Chicago Wilderness members inspire federal investment in region

Millennium Reserve projects and Hackmatack National Wildlife Refuge authorization solidify Chicago Wilderness as hub for urban conservation

Secretary of the Interior Ken Salazar and Senator Dick Durbin at the newly authorized Hackmatack National Wildlife RefugeThe Chicago Wilderness region is unlike any other wilderness. We have sand dunes next to industrial parks; prairies next to sky scrapers; wilderness trails along rail lines; and incredible biodiversity amid great human diversity. This rare hub of urban conservation exists because passionate people, groups and agencies have planned, restored and used their collective voice. They infused this metropolitan region with a conservation ethic.

And now this regional work is yielding national results.

During a recent visit to our region, Secretary of the Interior Ken Salazar made two major conservation announcements in addition to visiting the Indiana Dunes National Lakeshore with U.S. Senator Dick Durbin.

Secretary Salazar announced that Hackmatack National Wildlife Refuge, in southeastern Wisconsin and northeastern Illinois, has officially been authorized. With authorization as a national wildlife refuge, the 11,200 acres for habitat and recreation can be established through conservation easements, donations, and cooperative agreements. Hackmatack will be the first officially-designated wildlife refuge in our region and will connect the 12 million residents of the metropolitan areas of Chicago, Madison, Milwaukee, and Rockford to nature.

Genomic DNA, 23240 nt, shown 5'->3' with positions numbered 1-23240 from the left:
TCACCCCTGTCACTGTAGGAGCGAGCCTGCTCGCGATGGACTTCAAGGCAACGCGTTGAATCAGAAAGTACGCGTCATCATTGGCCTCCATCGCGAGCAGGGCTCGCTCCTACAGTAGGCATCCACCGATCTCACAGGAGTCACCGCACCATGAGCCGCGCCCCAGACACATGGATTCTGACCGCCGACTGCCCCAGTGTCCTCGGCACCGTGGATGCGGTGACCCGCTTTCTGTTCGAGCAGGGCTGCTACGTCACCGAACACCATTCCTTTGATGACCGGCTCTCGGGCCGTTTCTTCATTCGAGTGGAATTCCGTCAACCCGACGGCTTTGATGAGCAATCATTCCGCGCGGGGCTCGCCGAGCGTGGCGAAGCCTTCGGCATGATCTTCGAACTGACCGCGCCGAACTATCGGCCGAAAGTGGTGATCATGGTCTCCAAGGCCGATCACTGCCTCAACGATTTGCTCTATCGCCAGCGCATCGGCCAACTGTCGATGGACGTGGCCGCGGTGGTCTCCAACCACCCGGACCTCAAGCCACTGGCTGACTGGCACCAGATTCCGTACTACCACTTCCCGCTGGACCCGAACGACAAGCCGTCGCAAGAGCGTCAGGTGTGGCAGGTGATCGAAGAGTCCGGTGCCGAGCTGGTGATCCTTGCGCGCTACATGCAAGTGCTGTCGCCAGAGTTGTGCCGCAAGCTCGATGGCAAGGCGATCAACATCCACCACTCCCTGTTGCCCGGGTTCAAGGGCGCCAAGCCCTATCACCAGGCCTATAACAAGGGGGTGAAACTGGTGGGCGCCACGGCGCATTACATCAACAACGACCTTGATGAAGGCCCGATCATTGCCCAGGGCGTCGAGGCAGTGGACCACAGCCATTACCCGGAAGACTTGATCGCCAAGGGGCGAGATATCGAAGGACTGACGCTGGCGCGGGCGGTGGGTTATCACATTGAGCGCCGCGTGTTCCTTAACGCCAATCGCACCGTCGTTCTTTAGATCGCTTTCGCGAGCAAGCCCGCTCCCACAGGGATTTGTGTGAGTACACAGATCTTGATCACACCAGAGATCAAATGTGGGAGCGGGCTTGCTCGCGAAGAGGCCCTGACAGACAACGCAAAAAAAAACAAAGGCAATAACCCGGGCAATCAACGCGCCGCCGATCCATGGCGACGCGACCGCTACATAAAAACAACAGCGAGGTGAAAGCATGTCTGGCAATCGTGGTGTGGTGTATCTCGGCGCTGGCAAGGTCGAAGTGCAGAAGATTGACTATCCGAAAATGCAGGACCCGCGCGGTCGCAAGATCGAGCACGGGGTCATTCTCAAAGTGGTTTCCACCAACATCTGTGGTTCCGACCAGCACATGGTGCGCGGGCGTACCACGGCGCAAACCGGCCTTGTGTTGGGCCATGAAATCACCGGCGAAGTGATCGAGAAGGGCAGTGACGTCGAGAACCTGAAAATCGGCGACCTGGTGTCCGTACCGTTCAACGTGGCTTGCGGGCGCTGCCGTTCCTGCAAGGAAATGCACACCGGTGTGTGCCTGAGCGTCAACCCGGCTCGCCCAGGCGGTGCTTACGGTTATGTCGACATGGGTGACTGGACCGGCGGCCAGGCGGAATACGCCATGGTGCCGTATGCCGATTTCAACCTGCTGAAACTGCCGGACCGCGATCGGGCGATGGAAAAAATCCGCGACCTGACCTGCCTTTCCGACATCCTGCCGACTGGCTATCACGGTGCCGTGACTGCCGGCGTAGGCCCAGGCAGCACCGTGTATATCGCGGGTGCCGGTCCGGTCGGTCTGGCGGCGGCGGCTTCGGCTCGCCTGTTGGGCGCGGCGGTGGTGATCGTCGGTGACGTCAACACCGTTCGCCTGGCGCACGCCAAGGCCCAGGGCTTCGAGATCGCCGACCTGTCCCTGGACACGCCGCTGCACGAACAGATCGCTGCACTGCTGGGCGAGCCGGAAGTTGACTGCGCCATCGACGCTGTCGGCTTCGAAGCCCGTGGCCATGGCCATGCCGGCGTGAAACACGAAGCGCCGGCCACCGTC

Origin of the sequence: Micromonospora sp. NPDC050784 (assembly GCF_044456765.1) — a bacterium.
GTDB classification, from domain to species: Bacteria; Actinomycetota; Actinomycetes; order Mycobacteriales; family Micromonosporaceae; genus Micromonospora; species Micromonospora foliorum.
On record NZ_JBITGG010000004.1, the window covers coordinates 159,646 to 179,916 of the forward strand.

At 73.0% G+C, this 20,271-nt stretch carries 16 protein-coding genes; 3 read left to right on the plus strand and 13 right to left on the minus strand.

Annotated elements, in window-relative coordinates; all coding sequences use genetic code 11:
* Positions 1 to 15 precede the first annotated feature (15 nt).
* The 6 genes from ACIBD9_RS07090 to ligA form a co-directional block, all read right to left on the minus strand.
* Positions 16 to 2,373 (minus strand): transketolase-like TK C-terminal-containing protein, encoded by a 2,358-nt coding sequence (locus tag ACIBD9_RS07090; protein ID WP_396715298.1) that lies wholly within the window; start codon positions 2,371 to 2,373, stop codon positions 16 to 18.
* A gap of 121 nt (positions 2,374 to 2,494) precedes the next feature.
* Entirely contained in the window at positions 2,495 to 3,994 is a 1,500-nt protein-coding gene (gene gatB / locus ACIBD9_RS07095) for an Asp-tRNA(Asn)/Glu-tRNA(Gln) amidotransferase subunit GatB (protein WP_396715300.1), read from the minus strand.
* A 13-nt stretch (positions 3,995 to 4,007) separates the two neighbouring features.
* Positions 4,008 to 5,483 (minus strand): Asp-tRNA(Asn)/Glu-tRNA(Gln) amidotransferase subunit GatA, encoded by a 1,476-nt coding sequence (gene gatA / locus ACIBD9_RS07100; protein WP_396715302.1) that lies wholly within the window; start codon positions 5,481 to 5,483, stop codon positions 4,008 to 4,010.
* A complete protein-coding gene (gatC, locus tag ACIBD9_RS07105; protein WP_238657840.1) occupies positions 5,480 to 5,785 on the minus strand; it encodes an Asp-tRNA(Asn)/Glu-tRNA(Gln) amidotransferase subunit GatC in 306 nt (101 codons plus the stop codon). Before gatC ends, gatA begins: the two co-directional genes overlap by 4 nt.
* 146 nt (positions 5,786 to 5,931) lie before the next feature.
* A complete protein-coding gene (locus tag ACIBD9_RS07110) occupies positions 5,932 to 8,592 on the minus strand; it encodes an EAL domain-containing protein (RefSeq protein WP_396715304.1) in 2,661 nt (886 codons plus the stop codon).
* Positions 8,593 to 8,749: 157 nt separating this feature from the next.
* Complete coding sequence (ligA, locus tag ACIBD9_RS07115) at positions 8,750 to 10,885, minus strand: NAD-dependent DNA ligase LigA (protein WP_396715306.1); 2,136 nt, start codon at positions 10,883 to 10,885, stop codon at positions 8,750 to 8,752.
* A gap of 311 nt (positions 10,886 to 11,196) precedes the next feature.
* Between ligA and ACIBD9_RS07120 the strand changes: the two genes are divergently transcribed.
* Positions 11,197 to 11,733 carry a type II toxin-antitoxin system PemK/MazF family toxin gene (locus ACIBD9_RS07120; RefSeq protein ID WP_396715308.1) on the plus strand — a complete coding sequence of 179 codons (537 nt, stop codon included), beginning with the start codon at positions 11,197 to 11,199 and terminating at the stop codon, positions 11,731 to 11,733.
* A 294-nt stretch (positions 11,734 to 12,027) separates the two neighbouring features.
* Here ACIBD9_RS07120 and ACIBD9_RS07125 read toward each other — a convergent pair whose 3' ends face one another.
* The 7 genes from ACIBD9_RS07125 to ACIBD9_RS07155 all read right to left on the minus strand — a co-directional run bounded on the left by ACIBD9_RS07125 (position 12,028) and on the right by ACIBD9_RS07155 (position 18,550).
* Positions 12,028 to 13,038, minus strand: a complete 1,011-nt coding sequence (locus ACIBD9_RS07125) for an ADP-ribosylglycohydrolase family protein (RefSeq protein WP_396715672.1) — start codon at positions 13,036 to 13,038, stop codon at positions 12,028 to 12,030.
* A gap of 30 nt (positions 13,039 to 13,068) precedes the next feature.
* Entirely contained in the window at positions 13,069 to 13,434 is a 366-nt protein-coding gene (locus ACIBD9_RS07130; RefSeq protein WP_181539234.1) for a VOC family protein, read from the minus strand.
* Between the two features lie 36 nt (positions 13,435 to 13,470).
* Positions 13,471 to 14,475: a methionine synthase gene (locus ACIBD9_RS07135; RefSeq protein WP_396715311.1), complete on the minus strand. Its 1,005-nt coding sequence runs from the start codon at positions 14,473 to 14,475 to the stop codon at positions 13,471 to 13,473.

The Secretary also announced $1 million in funding for projects of the Millennium Reserve: Calumet Core initiative to restore 140,000 acres of native habitat and provide increased recreational opportunities in the region.

“Thanks to the individual and collective achievements of Chicago Wilderness members, our federal partners see this metropolitan landscape as a valuable place to invest resources and ensure the conservation of our rich natural heritage for future generations,” said Melinda Pruett-Jones, Executive Director of Chicago Wilderness. “The momentum of these efforts speaks to the significant success of the collaborative model Chicago Wilderness members pioneered to conserve and restore lands and waters across the complex landscapes of metropolitan regions.”

These two projects support President Obama’s America’s Great Outdoors (AGO) Initiative to reconnect Americans, especially children, to America’s rich outdoor treasures.  Through four collaborative, landscape-scale efforts, the Chicago Wilderness region now hosts four AGO projects, including a Treasured Landscape (Midewin National Tallgrass Prairie), an authorized urban National Wildlife Refuge (Hackmatack), an Urban Waters Partnership (Northwest Indiana), and the Millennium Reserve: Calumet Core.